A quick blog to share free set of pie chart resources, require no-prep printable downloads, that we produced when NumberLoving joined up with LittleStreams in collaboration.
The worksheets produced by Littlestreams help introduce how to calculate angles in order to construct Pie Charts. Once pupils are able to construct, you can move them into completing the NumberLoving Treasure Hunt. This requires pupils to interpret pie charts; finding amounts from pie chart sectors and includes questions like those included in Higher EdExcel and AQA GCSE 9-1 Maths papers.
The two resources can be downloaded for free using the links below;
LittleStreams drawing pie charts worksheets Free Download
Check out our Teacher Hack blog post below which will mean no excuses when pupils say “I haven’t got a protractor”! Maths Teacher Hack- Part 1
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A quick free logic puzzle for our favourite time of year Valentines Day, we are NumberLoving after all!
Download the full resource below: this includes the option of clue cards for traditional mystery or a worksheet option with built in two way table and the solution.
Look out for more freebies this week as we share the Number Love!
We would love to hear your ideas! Get in touch via @numberloving or NumberLoving’s Facebook page!
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Effective use of department time, this is a daunting task for a newly appointed head of department! So like most when I first took this responsibility I made sharing good practice (SGP) a permanent agenda item as one way of continuous professional development. However, I soon realised that this wasn’t meeting the needs of professional development for the team, all of which were at different stages of their career. The sharing good practice item too often had become one member of the department “sharing a resource” they have used or ‘found’ recently. For many reasons I decided to keep the format of SGP (rota basis throughout the department). So instead of replacing it, I added other activities to department meetings that I felt actually resulted in discussions of good practice in terms of the teaching of Mathematics. In this post I describe three tried and tested strategies for keeping the objective of deeper understanding at the forefront of your departments’ planning and preparation.
First: Why the importance in the Teaching of Mathematics
One of the key message from “Mathematics: made to measure” (read it here) is our responsibility to enable all pupils to develop a conceptual understanding of the mathematics they learn, its structures and relationships and fluent recall of mathematical knowledge and skills in order to equip them to solve familiar problems as well as tackle creatively the more complex and unfamiliar ones that lie ahead. The Ofsted 2012 descriptors found on page 30 of this summary of Mathematics’ reports (another good read) are certainly still relevant when discussing teaching approaches with your department. One element for outstanding quality of teaching is; “Teaching is rooted in the development of all pupils’ conceptual understanding of important concepts and progression within the lesson and over time. It enables pupils to make connections between topics and see the ‘big picture’”.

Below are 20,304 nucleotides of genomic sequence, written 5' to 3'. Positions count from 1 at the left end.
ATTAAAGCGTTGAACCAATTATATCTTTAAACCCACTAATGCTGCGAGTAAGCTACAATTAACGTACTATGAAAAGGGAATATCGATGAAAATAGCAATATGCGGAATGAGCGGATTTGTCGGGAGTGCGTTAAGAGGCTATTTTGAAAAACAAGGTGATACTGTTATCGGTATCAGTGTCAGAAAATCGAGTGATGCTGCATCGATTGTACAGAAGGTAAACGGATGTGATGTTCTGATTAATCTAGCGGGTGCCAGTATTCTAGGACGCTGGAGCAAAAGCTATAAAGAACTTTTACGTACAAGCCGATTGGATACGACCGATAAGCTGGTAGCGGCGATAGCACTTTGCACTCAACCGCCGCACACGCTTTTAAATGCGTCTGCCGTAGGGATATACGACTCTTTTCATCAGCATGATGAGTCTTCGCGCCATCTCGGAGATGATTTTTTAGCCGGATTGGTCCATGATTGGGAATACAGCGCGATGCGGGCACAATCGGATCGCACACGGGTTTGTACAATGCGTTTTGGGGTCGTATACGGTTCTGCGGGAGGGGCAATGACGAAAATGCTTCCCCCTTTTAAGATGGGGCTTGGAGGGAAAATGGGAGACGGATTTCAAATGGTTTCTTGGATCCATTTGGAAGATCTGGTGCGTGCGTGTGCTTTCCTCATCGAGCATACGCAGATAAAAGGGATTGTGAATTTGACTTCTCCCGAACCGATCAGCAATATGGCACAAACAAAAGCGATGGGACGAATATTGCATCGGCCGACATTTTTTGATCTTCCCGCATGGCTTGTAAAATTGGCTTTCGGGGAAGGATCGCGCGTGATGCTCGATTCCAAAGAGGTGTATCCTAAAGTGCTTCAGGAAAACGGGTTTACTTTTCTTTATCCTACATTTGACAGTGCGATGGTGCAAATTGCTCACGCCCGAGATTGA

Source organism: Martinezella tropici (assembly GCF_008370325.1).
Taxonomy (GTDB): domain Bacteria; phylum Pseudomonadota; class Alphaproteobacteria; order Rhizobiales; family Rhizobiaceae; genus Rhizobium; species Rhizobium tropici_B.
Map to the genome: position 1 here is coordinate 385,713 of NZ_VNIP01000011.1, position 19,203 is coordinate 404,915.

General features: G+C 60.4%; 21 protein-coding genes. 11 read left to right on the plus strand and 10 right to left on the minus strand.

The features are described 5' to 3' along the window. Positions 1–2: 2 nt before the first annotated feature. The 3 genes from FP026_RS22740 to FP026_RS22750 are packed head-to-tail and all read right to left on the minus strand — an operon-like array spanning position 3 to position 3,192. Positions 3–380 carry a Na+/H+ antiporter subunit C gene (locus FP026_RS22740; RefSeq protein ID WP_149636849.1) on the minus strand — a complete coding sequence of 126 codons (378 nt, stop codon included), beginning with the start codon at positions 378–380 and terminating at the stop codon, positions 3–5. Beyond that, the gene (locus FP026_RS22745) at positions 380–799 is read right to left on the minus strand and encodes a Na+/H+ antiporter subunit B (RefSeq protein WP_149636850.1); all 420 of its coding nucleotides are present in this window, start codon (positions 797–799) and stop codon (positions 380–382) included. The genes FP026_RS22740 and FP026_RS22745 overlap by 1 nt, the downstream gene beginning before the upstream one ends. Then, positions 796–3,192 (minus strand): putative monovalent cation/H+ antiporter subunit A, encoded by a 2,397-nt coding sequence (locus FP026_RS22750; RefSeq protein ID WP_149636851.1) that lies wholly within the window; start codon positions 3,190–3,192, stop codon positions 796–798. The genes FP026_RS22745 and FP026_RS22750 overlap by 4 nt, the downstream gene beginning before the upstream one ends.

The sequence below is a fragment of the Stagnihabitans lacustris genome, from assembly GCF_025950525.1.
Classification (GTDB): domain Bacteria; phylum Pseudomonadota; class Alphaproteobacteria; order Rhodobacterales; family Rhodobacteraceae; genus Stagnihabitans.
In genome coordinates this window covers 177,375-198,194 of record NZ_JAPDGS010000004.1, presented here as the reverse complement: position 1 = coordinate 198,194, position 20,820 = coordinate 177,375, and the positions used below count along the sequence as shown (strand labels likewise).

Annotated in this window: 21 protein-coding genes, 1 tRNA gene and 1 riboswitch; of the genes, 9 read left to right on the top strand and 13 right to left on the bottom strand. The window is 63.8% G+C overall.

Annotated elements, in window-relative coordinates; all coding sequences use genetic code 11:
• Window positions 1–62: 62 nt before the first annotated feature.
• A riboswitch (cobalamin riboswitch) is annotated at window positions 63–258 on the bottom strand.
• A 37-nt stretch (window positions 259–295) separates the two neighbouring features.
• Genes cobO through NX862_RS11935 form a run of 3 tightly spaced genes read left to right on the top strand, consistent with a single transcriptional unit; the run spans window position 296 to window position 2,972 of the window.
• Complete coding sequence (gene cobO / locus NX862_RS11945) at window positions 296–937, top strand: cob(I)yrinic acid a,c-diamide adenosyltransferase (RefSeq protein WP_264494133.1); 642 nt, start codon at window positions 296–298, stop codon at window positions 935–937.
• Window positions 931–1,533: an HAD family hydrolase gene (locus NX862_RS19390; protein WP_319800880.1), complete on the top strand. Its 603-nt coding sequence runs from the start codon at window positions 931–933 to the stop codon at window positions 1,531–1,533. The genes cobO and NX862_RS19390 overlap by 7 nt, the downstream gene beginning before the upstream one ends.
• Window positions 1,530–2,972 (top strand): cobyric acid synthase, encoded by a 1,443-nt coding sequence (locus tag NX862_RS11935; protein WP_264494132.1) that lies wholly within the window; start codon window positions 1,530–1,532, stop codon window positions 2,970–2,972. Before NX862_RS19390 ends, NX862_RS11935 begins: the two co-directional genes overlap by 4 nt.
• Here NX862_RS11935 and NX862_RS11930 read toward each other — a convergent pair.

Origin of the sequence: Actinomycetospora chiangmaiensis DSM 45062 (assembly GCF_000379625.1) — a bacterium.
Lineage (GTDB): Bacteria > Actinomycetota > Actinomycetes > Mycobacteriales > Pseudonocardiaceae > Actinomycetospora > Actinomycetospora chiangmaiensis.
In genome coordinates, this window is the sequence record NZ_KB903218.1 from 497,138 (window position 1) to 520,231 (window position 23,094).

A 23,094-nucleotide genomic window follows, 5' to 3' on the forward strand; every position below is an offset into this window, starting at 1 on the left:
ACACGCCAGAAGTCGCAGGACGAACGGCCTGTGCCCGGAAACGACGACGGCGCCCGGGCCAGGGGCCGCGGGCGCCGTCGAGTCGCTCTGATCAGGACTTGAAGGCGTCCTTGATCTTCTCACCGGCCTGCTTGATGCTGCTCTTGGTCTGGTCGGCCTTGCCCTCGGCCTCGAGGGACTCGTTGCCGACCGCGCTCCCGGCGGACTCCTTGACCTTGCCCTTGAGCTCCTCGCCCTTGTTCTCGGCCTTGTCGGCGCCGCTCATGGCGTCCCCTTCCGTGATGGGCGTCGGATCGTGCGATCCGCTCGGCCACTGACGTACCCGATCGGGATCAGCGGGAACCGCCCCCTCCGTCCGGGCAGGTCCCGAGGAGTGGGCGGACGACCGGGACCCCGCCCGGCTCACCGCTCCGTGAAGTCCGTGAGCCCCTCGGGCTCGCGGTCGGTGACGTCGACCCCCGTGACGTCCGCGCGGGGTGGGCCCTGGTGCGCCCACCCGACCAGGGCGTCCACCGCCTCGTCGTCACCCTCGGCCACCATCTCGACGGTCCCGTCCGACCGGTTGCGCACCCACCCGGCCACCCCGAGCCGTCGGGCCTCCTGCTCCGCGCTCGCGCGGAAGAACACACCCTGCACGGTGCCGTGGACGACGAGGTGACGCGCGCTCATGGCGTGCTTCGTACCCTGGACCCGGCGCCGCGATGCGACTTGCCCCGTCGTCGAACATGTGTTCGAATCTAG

The Bigger Picture
This is a simple concept in which you ask the department to work in pairs during department time, to consider particular topics/skills on three different levels.
1. Method; what is the method, the skill in its most basic form? Are there any generalisations (known by some as rules grrr)?
2. Understanding; How do you teach for understanding? How do you lead the pupils to make their own generalisations?
3. The bigger picture; What are the applications? Are there any links to other topics?
This really is a great for unpicking your departments’ approaches to individual topics in detail. Often revealing gaps in staff knowledge and understanding (particularly NQT/RQT’s), and can even reveal if staff have been oblivious using and teaching tricks just because they were taught that way. How many of your department now how to conceptually explain the division of a fraction by a fraction. This NumberLoving resource, download for free from here, includes a number of examples such as operating with indices,operating with fractions, standard form and a blank grid (probably the most useful) which you can adapt to suit any topic coming up in your scheme of work.
How do you teach yours?
This second approach requires some forward planning, and forethought from your department members. Prior to the meeting give each member of the department a “How do you teach yours” sheet on the topic you will be discussing. Here is an example of what this might look like for the topics of multiplication and division.
As you can see the department members are asked to complete each indicating how they would teach the pupils, prior to the meeting. Once at the meeting methods, approaches are discussed and debated. This naturally leads to an agreement of what is the best way to teach for understanding. Once agreed on the best approach this can be documented as shown in the example on the right.